My commute for the past four years has been at least an hour each way. Some days, it can honestly be two hours if traffic is terrible. Prior to that, I lived in Oklahoma and it took about 30 minutes to get everywhere in town, no matter where you were coming from or where you were going. But here in Atlanta, you should just settle in.
For the first year or more, I decided that radio stations were the way to go, as had always been the case for me. But I quickly learned that the bigger city of Atlanta did not translate to more music I wanted to listen to. It mostly translated to, in my opinion, more of the same. After a while I tried talk radio. And that worked for a while. I found I was getting some new information; however the information I was getting was only occasionally on a topic I was interesting in learning more about. Then, I thought I’d try satellite radio. For a few weeks it was a blast listening to old tunes from the 80’s and 90’s; however, as the days went on, I found myself bored yet again. Then, after chatting with a colleague, I came to realize that audiobooks were a possibility. Ten or more years ago, I happened upon a radio broadcast on a cross-country trip where an audioplay was being broadcast. I remember being drawn in by that experience, and feeling almost exactly like you feel when you curl up with a good book. Now, I can’t tell you the last time I had a chance to curl up with a good book. Not with twin preschoolers at home! So, I decided audiobooks might be interesting for me.
So, I started investigating options for audiobooks. Here’s what I found:
- The Library – I like to try free options before I commit to any monthly fee or per-book costs. What I found was that the Georgia Public Library uses a system called OverDrive that allows residents with library cards to check out audiobooks online, for FREE. So, I went to the library, got myself a library card (hadn’t had one of those since I was 12 I think!) and used the instructions to download the Overdrive app on my phone. A neat bonus is that there are no late charges! When the designated check-out period has ended, the book is simply removed with the push of a button, and that’s that.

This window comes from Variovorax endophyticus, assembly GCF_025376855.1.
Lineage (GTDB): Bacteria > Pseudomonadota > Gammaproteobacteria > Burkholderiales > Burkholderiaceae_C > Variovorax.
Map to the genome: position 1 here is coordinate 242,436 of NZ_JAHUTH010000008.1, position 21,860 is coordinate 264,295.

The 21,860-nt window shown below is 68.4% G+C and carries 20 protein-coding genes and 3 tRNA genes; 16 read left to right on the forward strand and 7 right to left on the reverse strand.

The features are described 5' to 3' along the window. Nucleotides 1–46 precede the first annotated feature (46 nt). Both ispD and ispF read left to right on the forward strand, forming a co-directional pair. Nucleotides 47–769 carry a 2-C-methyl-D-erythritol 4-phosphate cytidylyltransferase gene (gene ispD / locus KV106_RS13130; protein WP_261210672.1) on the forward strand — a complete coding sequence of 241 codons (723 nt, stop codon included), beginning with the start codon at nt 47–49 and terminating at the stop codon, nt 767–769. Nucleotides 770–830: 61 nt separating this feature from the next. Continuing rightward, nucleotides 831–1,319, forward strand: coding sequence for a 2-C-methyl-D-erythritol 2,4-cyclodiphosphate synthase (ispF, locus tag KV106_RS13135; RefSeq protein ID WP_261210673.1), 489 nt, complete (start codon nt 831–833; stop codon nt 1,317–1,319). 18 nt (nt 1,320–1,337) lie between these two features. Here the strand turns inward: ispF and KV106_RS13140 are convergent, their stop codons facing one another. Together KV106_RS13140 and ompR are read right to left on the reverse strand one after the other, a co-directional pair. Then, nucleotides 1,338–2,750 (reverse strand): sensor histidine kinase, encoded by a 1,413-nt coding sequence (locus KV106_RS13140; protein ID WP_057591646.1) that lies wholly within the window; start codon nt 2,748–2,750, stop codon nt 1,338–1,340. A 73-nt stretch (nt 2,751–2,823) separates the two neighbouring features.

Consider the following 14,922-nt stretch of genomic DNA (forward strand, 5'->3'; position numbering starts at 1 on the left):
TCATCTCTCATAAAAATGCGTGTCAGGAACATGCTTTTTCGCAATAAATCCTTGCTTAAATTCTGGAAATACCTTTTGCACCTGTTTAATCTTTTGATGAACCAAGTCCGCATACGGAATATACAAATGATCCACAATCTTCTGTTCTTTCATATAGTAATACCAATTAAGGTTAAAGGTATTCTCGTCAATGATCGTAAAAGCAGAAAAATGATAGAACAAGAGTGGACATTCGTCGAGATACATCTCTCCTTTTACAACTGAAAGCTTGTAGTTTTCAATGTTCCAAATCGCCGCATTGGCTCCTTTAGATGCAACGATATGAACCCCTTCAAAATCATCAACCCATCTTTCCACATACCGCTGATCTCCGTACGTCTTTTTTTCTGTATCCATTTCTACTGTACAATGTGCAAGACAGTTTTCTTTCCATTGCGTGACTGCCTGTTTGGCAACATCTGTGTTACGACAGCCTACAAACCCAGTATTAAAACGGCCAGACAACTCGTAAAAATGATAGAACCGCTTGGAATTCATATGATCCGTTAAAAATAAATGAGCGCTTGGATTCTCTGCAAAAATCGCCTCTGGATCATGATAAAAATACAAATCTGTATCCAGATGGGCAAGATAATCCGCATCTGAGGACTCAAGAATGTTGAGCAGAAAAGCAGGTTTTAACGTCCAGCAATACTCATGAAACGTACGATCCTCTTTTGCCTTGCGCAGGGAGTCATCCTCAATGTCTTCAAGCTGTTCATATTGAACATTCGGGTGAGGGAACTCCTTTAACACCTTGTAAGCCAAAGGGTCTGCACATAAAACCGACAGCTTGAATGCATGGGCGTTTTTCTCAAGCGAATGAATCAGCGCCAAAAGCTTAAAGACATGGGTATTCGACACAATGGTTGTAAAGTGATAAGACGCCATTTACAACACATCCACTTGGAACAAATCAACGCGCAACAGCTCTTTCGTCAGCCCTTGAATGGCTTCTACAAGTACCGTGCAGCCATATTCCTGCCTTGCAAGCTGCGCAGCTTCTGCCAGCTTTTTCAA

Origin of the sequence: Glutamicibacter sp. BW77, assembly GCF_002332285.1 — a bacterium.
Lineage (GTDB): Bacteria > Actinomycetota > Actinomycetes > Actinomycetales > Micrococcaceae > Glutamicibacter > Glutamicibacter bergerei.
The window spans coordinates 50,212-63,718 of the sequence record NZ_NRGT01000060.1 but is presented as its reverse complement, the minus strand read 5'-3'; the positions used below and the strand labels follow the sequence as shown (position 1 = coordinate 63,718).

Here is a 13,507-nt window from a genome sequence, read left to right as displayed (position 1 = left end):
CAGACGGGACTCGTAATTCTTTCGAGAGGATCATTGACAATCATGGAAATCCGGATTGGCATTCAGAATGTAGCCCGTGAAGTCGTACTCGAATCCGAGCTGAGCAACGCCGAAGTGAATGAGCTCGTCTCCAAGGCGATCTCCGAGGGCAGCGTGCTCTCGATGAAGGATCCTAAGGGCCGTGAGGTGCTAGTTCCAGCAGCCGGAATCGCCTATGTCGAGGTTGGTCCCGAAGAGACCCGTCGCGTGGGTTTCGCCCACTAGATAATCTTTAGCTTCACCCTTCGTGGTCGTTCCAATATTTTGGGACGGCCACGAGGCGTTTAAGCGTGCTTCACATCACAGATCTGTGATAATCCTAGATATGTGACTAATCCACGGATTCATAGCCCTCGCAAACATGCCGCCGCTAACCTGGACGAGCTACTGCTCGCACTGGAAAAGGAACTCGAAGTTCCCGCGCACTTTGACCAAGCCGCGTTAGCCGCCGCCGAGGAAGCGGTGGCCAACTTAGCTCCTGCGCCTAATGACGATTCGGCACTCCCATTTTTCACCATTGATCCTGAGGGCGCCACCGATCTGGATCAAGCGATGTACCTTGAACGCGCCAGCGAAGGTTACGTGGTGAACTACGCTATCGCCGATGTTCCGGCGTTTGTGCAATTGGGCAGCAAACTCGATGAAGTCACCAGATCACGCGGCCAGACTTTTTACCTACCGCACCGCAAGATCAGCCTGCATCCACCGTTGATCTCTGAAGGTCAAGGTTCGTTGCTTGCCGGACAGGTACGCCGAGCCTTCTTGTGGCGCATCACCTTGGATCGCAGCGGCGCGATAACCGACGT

- Audible – I signed up with Audible and have been satisfied with the experience. They typically offer one free month of service, and that gets you one free book. Then, each month after that you pay a fee which covers one book per month. If you want to read more, you pay more.
So far, between Audible and the library, I’ve read more than 60 books in the past 12 months! I know, that sounds crazy. But between elliptical time and commute time, it seems to fly by. And I’ve found that I can get by with one audible book per month and supplement with the library. That says quite a bit about the lending selection, because I only check out the nonfiction titles, and in my experience those are typically more limited than the fiction book selection.
I haven’t checked out other options, but it seems that these two can get you pretty far. If you have a long commute on the train or in your car, consider audiobooks. I feel smarter this year than I did last year, and I’m rarely frustrated by my commute anymore. It’s sort of like free college, without the tests!